Obituaries: February 2013

February 1, 2013


P.E., F.ASCE, who worked in the rail industry for more than 50 years, passed away on December 21 at the age of 84. Born in Council Bluffs, Iowa, in 1928, Byers obtained a bachelor’s degree in 1950 and a master’s degree in 1956, both in civil engineering and both from Iowa State College (today Iowa State University). While earning his undergraduate degree, he worked for the Santa Fe Southern Railway for four years. He then began his graduate studies and while pursuing his master’s degree he taught engineering graphics to undergraduates. After graduate school he became a structural engineer for the Convair division of the General Dynamics Corporation and later worked at the research center operated by the Association of American Railroads. In 1959 he returned to Santa Fe Southern (which merged with Burlington Northern in 1996), where he held the positions of assistant engineer, regional bridge engineer, director of structures, and general director of structures, retiring in 2003. Byers served on committees for ASCE, the American Railway Engineering and Maintenance-of-Way Association, ASTM International, and the Transportation Research Board. Over his long and distinguished career, he authored 14 peer-reviewed articles as well as 15 papers for technical meetings. He had a particular interest in the effects of earthquakes on rail infrastructure, and at the time of his death he was working on another article.


P.E., F.ASCE, who represented District 11 on ASCE’s Board of Direction from 1988 to 1991, served as president of the American Water Works Association (AWWA), and worked on water resource management issues in Hawaii, passed away on December 27 at the age of 89. Born in Honolulu in 1923, Chuck attended the University of Hawaii and Michigan State University, obtaining a bachelor’s degree in civil engineering from the latter in 1948. The following year he obtained a master’s degree, also in civil engineering, from Cornell University. After completing his education he worked as a bridge design engineer for the Hawaii Department of Transportation. He later became an assistant airport engineer for the department and worked on highway design and construction, and in 1960 he was promoted to manager and chief engineer of the state agency in charge of Hawaii’s water resources. In this position, which he held until 1984, Chuck was responsible for initiating and directing the planning, development, regulation, and conservation of Hawaii’s water resources. In 1985 CH2M HILL hired Chuck to serve as its office manager for the Pacific, and he remained in that position for 10 years, subsequently working part-time for the firm. Chuck was active throughout his career in professional engineering societies. Prior to serving on ASCE’s Board of Direction, he was active in the Hawaii Section, serving as chair in 1977. In 1986 he was elected the national president of the AWWA, and he also served as the national president of the National Water Resources Association, the Association of Western State Engineers, and the Hawaii Water Works Association. Committed to contributing to his community, he served as an instructor at the University of Hawaii, teaching evening courses in civil and structural engineering for 25 years. In 2000 he received an appointment from the State of Hawaii to serve as the first chairman of the certification board for operating personnel at water treatment plants. Among his many professional honors, Chuck received the Hawaii Engineer of the Year Award in 1966, the AWWA’s Fuller Award in 1981, the National Water Resources President’s Award in 2003, and the Hawaii Council of Engineering Societies’ Lifetime Achievement Award in 2003.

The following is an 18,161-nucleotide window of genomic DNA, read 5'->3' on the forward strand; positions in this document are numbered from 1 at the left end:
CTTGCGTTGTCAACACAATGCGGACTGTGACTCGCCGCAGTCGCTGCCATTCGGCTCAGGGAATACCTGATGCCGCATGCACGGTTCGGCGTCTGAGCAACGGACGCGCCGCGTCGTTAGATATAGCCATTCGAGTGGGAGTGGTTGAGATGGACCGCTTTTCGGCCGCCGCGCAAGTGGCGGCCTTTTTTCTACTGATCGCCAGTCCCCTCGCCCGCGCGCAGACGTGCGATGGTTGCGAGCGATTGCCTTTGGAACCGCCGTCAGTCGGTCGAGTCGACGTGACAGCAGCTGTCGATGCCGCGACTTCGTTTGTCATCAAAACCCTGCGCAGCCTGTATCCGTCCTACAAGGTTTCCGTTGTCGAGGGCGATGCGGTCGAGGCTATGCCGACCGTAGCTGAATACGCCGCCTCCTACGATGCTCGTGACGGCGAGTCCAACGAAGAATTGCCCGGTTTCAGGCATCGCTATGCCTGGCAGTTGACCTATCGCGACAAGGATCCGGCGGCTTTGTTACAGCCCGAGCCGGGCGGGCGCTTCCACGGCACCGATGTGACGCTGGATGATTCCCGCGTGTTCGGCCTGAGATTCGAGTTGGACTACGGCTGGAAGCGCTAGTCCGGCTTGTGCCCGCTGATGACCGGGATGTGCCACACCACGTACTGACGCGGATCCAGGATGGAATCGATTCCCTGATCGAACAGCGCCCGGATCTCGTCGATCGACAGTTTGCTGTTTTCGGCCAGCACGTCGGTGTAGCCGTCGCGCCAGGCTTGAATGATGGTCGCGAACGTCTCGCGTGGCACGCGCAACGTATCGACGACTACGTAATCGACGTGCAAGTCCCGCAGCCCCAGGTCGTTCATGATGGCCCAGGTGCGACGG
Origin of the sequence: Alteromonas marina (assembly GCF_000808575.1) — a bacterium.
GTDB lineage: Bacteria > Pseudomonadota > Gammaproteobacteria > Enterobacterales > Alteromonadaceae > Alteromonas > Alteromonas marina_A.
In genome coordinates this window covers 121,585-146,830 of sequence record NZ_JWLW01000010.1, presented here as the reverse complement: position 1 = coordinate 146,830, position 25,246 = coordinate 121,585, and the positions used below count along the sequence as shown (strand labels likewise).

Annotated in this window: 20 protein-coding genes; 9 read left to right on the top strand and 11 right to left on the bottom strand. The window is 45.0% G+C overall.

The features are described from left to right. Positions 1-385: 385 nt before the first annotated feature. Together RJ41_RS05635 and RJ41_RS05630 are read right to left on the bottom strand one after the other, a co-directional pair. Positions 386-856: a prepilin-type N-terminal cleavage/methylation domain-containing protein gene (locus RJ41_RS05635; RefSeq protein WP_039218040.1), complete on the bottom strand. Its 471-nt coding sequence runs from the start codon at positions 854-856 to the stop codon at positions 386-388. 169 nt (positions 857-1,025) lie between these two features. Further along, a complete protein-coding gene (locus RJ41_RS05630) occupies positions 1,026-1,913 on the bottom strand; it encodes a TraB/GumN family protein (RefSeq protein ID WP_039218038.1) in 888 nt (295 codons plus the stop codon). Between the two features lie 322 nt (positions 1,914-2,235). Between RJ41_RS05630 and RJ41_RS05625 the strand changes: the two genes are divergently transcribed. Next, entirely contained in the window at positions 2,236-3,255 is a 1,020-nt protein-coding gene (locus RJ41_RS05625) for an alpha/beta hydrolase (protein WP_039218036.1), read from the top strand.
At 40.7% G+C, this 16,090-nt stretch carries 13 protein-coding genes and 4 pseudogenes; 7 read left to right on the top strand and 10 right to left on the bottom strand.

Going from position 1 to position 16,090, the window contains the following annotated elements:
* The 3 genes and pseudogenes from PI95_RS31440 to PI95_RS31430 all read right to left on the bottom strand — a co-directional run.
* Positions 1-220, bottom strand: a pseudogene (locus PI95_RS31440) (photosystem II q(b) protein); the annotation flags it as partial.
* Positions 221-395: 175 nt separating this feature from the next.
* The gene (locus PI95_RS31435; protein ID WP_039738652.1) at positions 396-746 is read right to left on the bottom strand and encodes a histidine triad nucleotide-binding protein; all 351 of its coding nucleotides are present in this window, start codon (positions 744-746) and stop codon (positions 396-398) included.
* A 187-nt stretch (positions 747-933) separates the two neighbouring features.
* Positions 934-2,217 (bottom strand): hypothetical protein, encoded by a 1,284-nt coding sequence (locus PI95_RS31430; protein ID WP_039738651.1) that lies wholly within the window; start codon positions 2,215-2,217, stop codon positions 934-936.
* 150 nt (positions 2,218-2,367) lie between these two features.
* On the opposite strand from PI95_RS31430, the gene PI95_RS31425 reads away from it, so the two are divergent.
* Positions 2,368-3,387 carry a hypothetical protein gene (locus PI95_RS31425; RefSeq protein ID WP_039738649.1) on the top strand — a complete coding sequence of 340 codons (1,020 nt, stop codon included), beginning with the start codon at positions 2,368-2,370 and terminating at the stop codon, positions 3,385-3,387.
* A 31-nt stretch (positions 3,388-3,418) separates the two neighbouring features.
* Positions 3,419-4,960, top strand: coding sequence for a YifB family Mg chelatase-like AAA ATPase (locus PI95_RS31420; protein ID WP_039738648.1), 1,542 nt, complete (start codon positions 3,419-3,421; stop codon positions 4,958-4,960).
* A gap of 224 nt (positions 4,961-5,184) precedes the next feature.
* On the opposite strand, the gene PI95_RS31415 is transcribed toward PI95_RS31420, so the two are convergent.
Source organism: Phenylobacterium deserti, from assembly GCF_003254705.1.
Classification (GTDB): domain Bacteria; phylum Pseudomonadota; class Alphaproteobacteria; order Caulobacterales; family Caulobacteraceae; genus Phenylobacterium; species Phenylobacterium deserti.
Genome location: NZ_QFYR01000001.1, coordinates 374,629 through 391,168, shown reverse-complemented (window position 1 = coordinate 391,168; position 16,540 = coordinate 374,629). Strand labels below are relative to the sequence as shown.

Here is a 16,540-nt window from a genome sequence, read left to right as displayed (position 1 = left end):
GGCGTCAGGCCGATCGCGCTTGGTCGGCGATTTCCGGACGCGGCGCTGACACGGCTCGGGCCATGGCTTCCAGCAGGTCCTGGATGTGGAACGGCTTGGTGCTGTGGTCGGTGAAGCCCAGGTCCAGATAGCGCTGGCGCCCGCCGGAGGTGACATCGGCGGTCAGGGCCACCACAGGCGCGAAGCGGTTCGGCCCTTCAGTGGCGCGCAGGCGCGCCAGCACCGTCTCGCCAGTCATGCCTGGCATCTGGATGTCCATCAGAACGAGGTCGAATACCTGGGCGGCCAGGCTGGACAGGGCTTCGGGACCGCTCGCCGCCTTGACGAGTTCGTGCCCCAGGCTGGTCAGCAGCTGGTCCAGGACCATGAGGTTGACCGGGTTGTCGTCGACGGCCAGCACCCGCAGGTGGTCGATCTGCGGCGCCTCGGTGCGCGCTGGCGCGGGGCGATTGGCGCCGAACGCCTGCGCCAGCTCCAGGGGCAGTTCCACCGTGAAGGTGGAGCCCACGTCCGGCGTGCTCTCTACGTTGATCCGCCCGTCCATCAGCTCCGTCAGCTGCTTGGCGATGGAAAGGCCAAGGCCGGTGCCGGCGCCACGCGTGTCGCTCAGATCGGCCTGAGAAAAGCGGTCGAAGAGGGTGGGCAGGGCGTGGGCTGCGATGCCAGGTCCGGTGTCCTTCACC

M.ASCE, a champion of dam safety reform, passed away on December 22 at the age of 86 from complications from pancreatic cancer. A graduate of Auburn University and a U.S. Navy veteran, Miller was a regional civil engineer for the Federal Power Commission (which in 1977 became the Federal Energy Regulatory Commission). A native of the Sand Mountain region of Alabama, Miller moved to Atlanta in 1956, when he accepted a position with the Federal Power Commission. On November 6, 1977, heavy rains caused the 39 ft high, 394 ft long Kelly Barnes Dam, located outside of Toccoa, Georgia, to suddenly burst, taking the lives of 39 people and causing $2.8 million in damage. An investigation carried out by the U.S. Geological Survey’s Federal Investigative Board cited no specific causes for the failure. However, to avert similar tragedies, Miller began working with the Georgia legislature to craft a bill on dam safety, and the bill was eventually passed and became law. In a letter from Tom Phillips, a George legislator, to the Federal Energy Regulatory Commission, Miller was praised “for his dedication and the several hours of his personal time, which he spent in trying to prevent the disaster we experienced.” Miller retired from the Federal Energy Regulatory Commission in 1982 and then put his skills to work for the Georgia Baptist Convention, where he remained until 2006.